Presentation on theme: "The revolution wasn’t in favour of any particular thing. It was simply anti-Batista. After the Moncada attack, Castro was imprisoned on the Island of Pines,"— Presentation transcript:
The revolution wasn’t in favour of any particular thing. It was simply anti-Batista. After the Moncada attack, Castro was imprisoned on the Island of Pines, now the Island of Youth (Isla de la Juventud) In 1954 Batista ‘won’ another election. To make himself more popular, he freed Castro and other rebels in 1955.
Staying in Cuba was dangerous Castro left Cuba for Mexico to “train” as a rebel. He received instruction from successful fighters in rebellions in Mexico, Morocco and Spain. He also recruited others to fight with him when he returned to Cuba. Among those he recruited: Raul Castro (his brother) had also taken part in the Moncada attack. Camillo Cienfeugos, who came from a family of radicals in Spain. Ernesto Guevara, an Argentinian communist who was trained as a doctor and nicknamed ‘Che’.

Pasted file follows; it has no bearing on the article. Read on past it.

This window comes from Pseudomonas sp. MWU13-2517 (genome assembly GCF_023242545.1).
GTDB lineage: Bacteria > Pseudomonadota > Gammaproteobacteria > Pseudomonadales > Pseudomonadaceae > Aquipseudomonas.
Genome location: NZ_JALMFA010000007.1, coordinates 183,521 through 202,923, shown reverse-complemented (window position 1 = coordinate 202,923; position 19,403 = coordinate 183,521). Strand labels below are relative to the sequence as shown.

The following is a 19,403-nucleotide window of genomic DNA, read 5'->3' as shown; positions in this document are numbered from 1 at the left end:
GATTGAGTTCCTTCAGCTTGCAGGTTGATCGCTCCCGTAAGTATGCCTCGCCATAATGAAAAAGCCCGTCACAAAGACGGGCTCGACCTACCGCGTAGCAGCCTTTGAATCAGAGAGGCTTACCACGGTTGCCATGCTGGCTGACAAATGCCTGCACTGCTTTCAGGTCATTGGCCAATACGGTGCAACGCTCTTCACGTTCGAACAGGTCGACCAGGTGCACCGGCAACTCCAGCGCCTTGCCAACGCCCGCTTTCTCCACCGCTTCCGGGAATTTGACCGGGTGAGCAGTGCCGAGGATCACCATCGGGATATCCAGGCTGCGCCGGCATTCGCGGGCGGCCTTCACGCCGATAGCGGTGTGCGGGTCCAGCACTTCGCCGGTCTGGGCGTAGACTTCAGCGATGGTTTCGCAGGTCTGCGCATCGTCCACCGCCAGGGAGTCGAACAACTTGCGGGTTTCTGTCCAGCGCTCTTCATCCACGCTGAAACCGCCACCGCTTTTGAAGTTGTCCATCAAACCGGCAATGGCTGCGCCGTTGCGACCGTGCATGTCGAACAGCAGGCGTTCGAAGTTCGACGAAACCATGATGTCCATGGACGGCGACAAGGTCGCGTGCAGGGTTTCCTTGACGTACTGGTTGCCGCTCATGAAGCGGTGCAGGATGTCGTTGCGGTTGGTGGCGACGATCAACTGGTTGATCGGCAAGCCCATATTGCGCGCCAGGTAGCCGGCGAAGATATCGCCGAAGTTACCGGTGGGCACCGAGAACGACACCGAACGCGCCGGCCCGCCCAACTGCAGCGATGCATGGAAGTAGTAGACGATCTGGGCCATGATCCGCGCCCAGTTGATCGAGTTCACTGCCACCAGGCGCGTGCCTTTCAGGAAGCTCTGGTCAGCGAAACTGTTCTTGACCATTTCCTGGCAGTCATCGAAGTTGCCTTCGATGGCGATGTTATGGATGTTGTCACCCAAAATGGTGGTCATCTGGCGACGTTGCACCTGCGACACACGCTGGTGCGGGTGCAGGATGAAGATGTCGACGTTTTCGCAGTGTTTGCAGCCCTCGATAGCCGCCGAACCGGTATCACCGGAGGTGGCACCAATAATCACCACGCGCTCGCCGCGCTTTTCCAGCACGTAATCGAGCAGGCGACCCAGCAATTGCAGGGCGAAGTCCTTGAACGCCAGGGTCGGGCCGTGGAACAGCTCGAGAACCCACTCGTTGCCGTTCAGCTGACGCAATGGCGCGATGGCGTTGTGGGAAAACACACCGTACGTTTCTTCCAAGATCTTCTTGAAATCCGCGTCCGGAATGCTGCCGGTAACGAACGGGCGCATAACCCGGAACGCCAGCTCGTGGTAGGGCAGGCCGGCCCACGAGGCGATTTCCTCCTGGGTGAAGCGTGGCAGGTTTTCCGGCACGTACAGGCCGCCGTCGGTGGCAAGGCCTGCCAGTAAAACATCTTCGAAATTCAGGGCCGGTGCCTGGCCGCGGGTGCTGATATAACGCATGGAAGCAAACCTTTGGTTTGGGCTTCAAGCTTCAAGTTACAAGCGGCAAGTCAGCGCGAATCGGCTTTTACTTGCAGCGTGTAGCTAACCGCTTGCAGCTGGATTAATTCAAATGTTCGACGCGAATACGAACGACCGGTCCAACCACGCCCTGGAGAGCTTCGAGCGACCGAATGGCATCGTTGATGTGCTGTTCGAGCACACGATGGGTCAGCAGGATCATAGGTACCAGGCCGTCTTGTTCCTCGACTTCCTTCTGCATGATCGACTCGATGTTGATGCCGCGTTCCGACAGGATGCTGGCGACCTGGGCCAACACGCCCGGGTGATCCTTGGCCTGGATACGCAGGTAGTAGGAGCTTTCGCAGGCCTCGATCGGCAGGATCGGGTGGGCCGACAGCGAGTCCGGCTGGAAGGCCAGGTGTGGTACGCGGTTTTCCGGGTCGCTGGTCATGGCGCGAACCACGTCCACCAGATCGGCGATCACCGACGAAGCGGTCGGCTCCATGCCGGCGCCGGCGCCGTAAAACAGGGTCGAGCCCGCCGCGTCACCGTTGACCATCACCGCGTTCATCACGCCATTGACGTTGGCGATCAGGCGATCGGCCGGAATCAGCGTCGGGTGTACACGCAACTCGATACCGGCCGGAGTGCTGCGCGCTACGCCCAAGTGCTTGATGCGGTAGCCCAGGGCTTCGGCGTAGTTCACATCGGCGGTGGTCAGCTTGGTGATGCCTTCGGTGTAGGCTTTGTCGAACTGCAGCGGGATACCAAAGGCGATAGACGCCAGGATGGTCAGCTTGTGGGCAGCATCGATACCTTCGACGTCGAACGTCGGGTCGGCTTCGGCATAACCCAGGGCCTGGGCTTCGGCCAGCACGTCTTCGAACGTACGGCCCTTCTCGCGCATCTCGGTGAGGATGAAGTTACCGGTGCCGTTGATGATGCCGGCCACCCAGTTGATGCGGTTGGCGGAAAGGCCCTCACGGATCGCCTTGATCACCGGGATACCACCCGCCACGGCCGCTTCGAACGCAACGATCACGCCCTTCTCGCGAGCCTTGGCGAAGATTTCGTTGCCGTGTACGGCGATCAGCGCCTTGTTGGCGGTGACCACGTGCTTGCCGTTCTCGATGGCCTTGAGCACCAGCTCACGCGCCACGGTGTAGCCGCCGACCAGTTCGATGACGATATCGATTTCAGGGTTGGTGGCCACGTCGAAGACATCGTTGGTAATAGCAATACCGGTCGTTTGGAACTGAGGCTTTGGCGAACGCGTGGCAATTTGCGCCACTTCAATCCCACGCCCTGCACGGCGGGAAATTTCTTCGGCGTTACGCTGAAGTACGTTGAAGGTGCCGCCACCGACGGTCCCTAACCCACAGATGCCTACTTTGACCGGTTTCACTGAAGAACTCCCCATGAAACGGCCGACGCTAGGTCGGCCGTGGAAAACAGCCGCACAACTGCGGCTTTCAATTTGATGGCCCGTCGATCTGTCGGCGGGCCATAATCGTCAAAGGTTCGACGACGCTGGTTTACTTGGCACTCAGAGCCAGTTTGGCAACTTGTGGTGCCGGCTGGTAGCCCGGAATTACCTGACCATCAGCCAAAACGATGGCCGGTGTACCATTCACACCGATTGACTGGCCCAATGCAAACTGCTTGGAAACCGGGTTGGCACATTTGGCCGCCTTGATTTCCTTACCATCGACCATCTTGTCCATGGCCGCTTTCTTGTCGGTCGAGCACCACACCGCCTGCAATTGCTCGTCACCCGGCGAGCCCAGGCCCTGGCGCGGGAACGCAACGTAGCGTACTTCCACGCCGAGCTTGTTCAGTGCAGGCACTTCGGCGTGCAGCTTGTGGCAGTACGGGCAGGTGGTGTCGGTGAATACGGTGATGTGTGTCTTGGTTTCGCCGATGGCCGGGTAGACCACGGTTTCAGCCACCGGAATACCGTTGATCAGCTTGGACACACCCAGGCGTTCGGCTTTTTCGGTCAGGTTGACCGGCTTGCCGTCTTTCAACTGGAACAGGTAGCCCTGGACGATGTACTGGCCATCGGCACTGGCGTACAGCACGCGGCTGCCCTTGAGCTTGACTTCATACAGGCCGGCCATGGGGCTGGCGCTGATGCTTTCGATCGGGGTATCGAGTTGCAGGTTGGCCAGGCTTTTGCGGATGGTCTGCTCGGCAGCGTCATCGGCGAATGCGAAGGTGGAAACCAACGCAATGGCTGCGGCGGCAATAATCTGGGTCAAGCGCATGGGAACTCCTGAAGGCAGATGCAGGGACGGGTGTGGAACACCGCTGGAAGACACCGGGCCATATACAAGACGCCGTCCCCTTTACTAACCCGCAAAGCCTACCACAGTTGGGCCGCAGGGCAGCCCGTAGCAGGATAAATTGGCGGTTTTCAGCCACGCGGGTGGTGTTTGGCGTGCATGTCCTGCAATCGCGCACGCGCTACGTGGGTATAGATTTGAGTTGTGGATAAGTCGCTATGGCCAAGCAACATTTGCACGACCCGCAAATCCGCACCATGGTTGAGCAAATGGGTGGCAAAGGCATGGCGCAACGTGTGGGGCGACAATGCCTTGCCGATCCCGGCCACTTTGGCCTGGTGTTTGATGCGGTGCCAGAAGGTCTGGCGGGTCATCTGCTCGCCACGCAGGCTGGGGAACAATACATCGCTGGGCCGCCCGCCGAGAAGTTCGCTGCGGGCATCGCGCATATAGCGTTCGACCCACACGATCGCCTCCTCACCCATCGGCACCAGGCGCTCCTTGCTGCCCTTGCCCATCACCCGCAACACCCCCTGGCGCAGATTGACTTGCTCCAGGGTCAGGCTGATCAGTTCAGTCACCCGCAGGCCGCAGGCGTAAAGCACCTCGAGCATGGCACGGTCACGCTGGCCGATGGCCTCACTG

A 12-man yacht was hired and 83 rebels boarded in 1956 The yacht was called “Granma” It landed in Oriente near Santiago, where Jose Marti had landed Batista knew they were coming and many were killed. 16 escaped to the mountains in the Sierra Maestra, including Che, the Castro brothers, and Cienfuegos. Like Marti and the Independence War fighters, they then fought a guerilla war against Batista’s army. At first they just aimed to survive. By 1957 they were attacking army outposts.
Batista ordered 12,000 soldiers to attack Castro’s force in “Operation Verano”. Morale among the soldiers was low, and it didn’t start well. In the first battle, Che Guevara (who was commanding a group because he was one of the most experienced) lost 3 men but killed 86. In the Battle of La Plata, Batista’s army lost 71 dead and over 400 surrendered. There were no rebel loses. In the Battle of Las Mercedes, Castro’s rebels lost 50 men but managed to negotiate with the army. This made the army look weak and further lowered morale.
After defeating Operation Verano, the rebels began to attack. Cienfuegos besieged and (eventually) defeated the government troops at Yaguajay The decisive battle was the Battle of Santa Clara. Guevara’s group of 300 rebels defeated government troops numbering 2,900 The victory was broadcast over the rebel radio station, “Radio Rebelde” No city now stood between the rebels and Havana On 2 nd January 1959, Cienfuegos and Guevara took Havana and Castro took Santiago with no resistance